The dreamweaver would have to be close to the victims, for how does he know when they sleep? A simple way of protection would be to sleep in the day. Unless it is Freddy of course... Go to Comment
Of course, all of this assumes that the Dreamweaver is intentionally doing all of this. What if it's an accident, or the Dreamweaver has no control over it? Could be a madman (or someone people think is mad). Who would pay attention to someone like that if they told what was happening? Or it could be a child with spooky pyschic powers or something, and doesn't really understand what is happening. Or the Dreamweaver could have no knowledge of the problem at all. But this, of course, does not rule out someone who does know what is happening and using it to their own advantage. I like Nefarious Plots by Shadowy Malignant Figures. Go to Comment
There's an implied gist of what those spells do, something suitable can be made up to fit the campaign or moment.
An interesting problem for the players to overcome could be that the dream killer could be very far away indeed, but then would it be a wizard in the employ of a rival nation's politician, or could it be a politician themself?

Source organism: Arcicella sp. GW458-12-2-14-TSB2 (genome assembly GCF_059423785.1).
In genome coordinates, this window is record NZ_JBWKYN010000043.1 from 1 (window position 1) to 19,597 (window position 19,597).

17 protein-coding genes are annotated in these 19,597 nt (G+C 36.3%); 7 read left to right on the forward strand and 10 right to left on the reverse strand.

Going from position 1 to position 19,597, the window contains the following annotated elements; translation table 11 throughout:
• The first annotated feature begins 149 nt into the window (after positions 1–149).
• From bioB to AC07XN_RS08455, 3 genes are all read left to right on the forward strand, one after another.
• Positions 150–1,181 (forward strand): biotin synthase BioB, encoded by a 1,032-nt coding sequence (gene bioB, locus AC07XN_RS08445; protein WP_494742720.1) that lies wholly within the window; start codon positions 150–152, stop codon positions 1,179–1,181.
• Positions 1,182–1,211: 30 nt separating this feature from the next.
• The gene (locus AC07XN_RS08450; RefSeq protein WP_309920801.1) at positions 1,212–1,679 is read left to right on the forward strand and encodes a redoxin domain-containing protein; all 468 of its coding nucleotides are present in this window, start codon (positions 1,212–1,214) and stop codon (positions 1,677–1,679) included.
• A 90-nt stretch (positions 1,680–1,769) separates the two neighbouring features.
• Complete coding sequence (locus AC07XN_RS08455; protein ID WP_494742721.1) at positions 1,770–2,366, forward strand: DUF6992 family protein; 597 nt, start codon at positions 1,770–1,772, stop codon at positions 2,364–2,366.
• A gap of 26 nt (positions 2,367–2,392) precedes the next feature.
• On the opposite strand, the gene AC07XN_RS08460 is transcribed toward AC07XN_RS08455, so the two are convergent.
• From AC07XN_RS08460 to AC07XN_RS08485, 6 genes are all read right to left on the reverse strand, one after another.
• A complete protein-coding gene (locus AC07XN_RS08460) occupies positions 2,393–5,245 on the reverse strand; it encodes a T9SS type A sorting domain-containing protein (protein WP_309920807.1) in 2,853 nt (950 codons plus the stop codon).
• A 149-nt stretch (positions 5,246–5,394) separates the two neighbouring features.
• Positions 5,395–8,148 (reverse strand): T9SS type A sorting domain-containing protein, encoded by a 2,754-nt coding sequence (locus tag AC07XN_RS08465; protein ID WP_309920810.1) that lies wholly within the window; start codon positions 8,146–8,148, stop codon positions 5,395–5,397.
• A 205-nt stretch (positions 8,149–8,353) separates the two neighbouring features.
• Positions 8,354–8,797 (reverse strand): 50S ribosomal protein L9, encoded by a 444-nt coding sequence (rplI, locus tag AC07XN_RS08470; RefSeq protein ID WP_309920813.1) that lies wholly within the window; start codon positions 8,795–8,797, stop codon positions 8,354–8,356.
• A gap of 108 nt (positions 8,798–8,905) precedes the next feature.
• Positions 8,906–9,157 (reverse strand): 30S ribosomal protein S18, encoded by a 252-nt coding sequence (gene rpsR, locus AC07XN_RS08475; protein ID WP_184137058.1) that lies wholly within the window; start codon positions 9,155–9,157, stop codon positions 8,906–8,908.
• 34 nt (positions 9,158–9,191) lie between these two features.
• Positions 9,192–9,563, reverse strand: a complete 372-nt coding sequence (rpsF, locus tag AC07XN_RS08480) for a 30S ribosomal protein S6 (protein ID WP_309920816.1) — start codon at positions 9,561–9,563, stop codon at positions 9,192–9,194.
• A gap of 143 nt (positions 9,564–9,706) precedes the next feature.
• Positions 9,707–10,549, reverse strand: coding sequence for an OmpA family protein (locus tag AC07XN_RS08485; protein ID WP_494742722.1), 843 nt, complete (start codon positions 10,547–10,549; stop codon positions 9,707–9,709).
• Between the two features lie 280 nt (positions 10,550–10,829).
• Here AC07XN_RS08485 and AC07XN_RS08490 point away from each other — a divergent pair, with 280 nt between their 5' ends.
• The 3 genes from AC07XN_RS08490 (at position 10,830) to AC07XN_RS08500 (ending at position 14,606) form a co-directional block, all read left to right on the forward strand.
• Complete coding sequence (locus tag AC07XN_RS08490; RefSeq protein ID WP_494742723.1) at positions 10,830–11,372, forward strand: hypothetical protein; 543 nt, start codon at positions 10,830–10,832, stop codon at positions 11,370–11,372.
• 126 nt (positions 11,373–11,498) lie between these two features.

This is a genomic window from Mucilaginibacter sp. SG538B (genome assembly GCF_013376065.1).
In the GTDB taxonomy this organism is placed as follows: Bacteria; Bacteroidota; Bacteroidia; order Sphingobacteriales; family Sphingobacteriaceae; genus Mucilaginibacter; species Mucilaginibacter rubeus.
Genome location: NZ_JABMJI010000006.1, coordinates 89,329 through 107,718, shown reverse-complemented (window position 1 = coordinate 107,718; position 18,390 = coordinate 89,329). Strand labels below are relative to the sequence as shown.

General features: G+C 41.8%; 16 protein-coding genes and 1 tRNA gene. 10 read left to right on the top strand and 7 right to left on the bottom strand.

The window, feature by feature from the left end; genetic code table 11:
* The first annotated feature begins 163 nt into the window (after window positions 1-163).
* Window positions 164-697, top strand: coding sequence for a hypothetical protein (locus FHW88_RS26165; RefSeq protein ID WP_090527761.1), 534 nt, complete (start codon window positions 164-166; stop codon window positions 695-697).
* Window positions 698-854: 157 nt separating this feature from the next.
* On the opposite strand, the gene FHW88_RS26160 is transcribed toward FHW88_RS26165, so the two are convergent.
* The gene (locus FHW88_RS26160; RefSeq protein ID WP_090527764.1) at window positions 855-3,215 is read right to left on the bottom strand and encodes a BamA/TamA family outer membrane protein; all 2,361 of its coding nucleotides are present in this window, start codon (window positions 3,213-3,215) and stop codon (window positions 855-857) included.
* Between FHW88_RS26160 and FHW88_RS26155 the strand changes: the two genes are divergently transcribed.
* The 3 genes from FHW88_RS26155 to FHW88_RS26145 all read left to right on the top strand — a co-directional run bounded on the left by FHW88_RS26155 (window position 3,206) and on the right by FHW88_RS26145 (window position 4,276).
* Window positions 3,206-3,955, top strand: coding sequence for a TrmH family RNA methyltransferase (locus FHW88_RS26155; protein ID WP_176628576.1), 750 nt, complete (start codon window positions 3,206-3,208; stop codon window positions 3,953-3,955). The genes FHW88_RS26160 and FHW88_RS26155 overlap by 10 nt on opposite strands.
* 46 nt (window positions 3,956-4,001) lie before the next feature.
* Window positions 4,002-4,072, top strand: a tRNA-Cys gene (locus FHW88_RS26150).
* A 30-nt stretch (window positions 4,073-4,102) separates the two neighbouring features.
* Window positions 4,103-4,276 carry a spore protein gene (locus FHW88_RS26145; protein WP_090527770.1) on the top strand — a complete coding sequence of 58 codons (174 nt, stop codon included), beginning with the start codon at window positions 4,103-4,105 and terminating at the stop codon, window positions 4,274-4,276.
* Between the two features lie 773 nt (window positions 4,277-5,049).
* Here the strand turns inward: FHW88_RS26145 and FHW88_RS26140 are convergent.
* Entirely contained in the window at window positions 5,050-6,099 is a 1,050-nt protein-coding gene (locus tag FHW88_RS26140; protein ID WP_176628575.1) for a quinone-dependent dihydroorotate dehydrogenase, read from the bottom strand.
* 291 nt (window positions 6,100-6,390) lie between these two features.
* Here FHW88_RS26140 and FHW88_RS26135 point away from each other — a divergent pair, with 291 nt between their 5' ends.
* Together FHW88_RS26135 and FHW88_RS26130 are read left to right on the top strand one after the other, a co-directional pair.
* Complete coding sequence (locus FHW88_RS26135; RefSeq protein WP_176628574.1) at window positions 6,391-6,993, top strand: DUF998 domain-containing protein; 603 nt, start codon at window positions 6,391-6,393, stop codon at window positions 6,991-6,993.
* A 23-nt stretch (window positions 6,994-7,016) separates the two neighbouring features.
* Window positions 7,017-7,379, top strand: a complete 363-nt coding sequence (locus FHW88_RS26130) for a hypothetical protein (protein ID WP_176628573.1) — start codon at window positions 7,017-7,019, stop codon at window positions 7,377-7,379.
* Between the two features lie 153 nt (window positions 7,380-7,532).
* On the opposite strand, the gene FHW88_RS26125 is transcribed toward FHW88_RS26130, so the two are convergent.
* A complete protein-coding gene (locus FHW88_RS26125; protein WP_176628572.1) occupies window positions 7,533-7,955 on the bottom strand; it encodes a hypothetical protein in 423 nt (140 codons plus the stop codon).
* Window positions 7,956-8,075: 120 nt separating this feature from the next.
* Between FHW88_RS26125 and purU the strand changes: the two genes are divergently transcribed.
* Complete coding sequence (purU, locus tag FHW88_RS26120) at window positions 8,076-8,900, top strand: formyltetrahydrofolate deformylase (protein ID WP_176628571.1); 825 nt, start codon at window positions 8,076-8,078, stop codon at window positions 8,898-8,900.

Hmmm. Intrigue ensues.
Or perhaps a closer to home intrigue, say a "seer" or other mystic who is flexing her muscles for favors. Nobles consult her, she says "I'll get back to you after I counsult my dreams", she decides whether or not she wants them to do whatever and tells them either its kosher or "I see you dying in my dreams". If the players are present at one of these seances (sp?) they might gain a valuable clue, or make themselves a target. Go to Comment
Absolutly right, dreams can't hurt you. In the real world. Probally the point of the spell being imagical/i and falling outside known laws.
As for when the target sleeps, the spell may be triggered by the person sleeping or the caster can use some diviniation or the classic crystal ball to keep tabs on the target. The crystal ball would make a nice smoking gun for the players to discover when the caster is revealed. "Why exactly is the Baron tuned to you cyrstal ball, Madam?"
Of course, these details can vary from dm to dm depending on who's runnning it, which makes the plot that much more versitile. Go to Comment
Sorry 'bout that Strolen. What I was thinkning was a dream spell, (D&D spell lists, where the person recieving the dream gets a message from the caster, but in this case, they are sent a vision and awake in a room with the rack, red hot pincers, casket w/ spikes inside, the works.) only this form of the spell is independently researched plus a quasi-real source of damage, (question: are dreams REALLY just figments of our imagination?) and if the subject convinces themselves the dream is unreal, naturally, they only take 1/5 damage. Go to Comment
In cultures and langauges with very few acceptable personal and family names, nicknames will be used. These nicknames will be based on their physical traits and personalities. So instead of five Ryon Khans, you have Big Ryon, Little Ryon, Fast Ryon, Ryon the Priest, and Ryon with coin. It will make finding people, for an outsider, difficult.